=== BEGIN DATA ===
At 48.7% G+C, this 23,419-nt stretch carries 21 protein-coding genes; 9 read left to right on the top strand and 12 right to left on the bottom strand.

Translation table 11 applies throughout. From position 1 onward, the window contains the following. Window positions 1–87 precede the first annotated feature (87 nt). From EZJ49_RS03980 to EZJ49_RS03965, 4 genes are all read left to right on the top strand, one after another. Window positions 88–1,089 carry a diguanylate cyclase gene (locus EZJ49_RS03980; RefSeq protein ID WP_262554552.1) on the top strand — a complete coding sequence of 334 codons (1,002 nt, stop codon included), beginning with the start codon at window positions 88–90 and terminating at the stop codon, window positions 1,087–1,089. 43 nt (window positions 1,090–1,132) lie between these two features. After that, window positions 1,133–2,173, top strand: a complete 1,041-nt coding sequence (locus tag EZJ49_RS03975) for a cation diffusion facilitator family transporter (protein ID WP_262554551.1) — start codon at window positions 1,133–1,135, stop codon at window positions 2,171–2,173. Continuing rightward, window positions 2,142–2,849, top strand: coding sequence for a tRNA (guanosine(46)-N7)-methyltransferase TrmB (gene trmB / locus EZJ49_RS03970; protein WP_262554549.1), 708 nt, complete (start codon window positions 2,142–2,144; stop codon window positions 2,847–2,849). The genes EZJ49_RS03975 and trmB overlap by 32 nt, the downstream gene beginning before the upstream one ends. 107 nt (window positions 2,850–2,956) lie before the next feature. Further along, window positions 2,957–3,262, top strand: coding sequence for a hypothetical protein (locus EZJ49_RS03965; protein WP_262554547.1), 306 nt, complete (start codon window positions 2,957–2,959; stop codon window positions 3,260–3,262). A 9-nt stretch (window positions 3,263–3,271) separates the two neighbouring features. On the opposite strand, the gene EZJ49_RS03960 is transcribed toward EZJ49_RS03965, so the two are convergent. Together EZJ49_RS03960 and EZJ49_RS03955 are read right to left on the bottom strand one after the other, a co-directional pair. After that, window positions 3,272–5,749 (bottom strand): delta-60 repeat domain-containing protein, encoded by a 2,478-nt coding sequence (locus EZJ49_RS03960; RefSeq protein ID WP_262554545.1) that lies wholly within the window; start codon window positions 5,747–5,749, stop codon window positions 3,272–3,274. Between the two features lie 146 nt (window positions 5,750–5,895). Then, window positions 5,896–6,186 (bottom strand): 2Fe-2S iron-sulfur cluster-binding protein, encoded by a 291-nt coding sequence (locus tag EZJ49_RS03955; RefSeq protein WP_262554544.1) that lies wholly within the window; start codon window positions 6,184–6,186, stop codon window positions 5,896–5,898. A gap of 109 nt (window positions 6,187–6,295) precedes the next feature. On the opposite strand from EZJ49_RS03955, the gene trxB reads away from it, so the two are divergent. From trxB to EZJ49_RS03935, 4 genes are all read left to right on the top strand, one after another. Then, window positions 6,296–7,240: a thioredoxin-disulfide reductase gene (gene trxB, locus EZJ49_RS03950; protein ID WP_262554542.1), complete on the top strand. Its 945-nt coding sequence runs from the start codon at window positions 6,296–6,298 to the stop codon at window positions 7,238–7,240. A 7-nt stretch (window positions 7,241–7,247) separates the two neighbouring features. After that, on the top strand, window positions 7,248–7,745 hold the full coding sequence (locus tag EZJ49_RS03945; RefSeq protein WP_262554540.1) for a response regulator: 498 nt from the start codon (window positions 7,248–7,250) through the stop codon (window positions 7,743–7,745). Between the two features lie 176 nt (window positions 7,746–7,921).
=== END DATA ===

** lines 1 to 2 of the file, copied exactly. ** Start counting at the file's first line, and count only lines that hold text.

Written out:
At 48.7% G+C, this 23,419-nt stretch carries 21 protein-coding genes; 9 read left to right on the top strand and 12 right to left on the bottom strand.

Translation table 11 applies throughout. From position 1 onward, the window contains the following. Window positions 1–87 precede the first annotated feature (87 nt). From EZJ49_RS03980 to EZJ49_RS03965, 4 genes are all read left to right on the top strand, one after another. Window positions 88–1,089 carry a diguanylate cyclase gene (locus EZJ49_RS03980; RefSeq protein ID WP_262554552.1) on the top strand — a complete coding sequence of 334 codons (1,002 nt, stop codon included), beginning with the start codon at window positions 88–90 and terminating at the stop codon, window positions 1,087–1,089. 43 nt (window positions 1,090–1,132) lie between these two features. After that, window positions 1,133–2,173, top strand: a complete 1,041-nt coding sequence (locus tag EZJ49_RS03975) for a cation diffusion facilitator family transporter (protein ID WP_262554551.1) — start codon at window positions 1,133–1,135, stop codon at window positions 2,171–2,173. Continuing rightward, window positions 2,142–2,849, top strand: coding sequence for a tRNA (guanosine(46)-N7)-methyltransferase TrmB (gene trmB / locus EZJ49_RS03970; protein WP_262554549.1), 708 nt, complete (start codon window positions 2,142–2,144; stop codon window positions 2,847–2,849). The genes EZJ49_RS03975 and trmB overlap by 32 nt, the downstream gene beginning before the upstream one ends. 107 nt (window positions 2,850–2,956) lie before the next feature. Further along, window positions 2,957–3,262, top strand: coding sequence for a hypothetical protein (locus EZJ49_RS03965; protein WP_262554547.1), 306 nt, complete (start codon window positions 2,957–2,959; stop codon window positions 3,260–3,262). A 9-nt stretch (window positions 3,263–3,271) separates the two neighbouring features. On the opposite strand, the gene EZJ49_RS03960 is transcribed toward EZJ49_RS03965, so the two are convergent. Together EZJ49_RS03960 and EZJ49_RS03955 are read right to left on the bottom strand one after the other, a co-directional pair. After that, window positions 3,272–5,749 (bottom strand): delta-60 repeat domain-containing protein, encoded by a 2,478-nt coding sequence (locus EZJ49_RS03960; RefSeq protein ID WP_262554545.1) that lies wholly within the window; start codon window positions 5,747–5,749, stop codon window positions 3,272–3,274. Between the two features lie 146 nt (window positions 5,750–5,895). Then, window positions 5,896–6,186 (bottom strand): 2Fe-2S iron-sulfur cluster-binding protein, encoded by a 291-nt coding sequence (locus tag EZJ49_RS03955; RefSeq protein WP_262554544.1) that lies wholly within the window; start codon window positions 6,184–6,186, stop codon window positions 5,896–5,898. A gap of 109 nt (window positions 6,187–6,295) precedes the next feature. On the opposite strand from EZJ49_RS03955, the gene trxB reads away from it, so the two are divergent. From trxB to EZJ49_RS03935, 4 genes are all read left to right on the top strand, one after another. Then, window positions 6,296–7,240: a thioredoxin-disulfide reductase gene (gene trxB, locus EZJ49_RS03950; protein ID WP_262554542.1), complete on the top strand. Its 945-nt coding sequence runs from the start codon at window positions 6,296–6,298 to the stop codon at window positions 7,238–7,240. A 7-nt stretch (window positions 7,241–7,247) separates the two neighbouring features. After that, on the top strand, window positions 7,248–7,745 hold the full coding sequence (locus tag EZJ49_RS03945; RefSeq protein WP_262554540.1) for a response regulator: 498 nt from the start codon (window positions 7,248–7,250) through the stop codon (window positions 7,743–7,745). Between the two features lie 176 nt (window positions 7,746–7,921).